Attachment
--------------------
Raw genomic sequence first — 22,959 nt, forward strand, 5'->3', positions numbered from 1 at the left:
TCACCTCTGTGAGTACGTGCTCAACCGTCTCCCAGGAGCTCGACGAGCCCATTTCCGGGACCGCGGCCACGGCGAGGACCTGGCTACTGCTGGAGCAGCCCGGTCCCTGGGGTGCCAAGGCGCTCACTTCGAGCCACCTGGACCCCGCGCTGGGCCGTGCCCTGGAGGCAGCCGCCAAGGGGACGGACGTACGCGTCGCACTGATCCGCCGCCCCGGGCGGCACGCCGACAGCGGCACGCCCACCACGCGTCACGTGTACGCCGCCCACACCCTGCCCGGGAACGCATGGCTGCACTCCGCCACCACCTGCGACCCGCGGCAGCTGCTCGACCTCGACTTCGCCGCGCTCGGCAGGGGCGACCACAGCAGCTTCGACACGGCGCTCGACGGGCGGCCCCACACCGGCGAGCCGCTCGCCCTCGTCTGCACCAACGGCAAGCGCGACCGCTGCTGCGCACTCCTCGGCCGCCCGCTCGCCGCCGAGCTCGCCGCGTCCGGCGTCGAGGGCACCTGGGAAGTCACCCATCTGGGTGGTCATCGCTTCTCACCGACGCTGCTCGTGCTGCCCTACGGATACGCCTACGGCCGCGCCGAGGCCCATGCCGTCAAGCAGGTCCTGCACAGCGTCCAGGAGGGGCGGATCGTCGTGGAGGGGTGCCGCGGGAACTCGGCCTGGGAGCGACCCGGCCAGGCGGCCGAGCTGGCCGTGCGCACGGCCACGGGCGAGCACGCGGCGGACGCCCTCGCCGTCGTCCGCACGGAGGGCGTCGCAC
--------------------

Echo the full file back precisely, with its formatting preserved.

Raw genomic sequence first — 22,959 nt, forward strand, 5'->3', positions numbered from 1 at the left:
TCACCTCTGTGAGTACGTGCTCAACCGTCTCCCAGGAGCTCGACGAGCCCATTTCCGGGACCGCGGCCACGGCGAGGACCTGGCTACTGCTGGAGCAGCCCGGTCCCTGGGGTGCCAAGGCGCTCACTTCGAGCCACCTGGACCCCGCGCTGGGCCGTGCCCTGGAGGCAGCCGCCAAGGGGACGGACGTACGCGTCGCACTGATCCGCCGCCCCGGGCGGCACGCCGACAGCGGCACGCCCACCACGCGTCACGTGTACGCCGCCCACACCCTGCCCGGGAACGCATGGCTGCACTCCGCCACCACCTGCGACCCGCGGCAGCTGCTCGACCTCGACTTCGCCGCGCTCGGCAGGGGCGACCACAGCAGCTTCGACACGGCGCTCGACGGGCGGCCCCACACCGGCGAGCCGCTCGCCCTCGTCTGCACCAACGGCAAGCGCGACCGCTGCTGCGCACTCCTCGGCCGCCCGCTCGCCGCCGAGCTCGCCGCGTCCGGCGTCGAGGGCACCTGGGAAGTCACCCATCTGGGTGGTCATCGCTTCTCACCGACGCTGCTCGTGCTGCCCTACGGATACGCCTACGGCCGCGCCGAGGCCCATGCCGTCAAGCAGGTCCTGCACAGCGTCCAGGAGGGGCGGATCGTCGTGGAGGGGTGCCGCGGGAACTCGGCCTGGGAGCGACCCGGCCAGGCGGCCGAGCTGGCCGTGCGCACGGCCACGGGCGAGCACGCGGCGGACGCCCTCGCCGTCGTCCGCACGGAGGGCGTCGCAC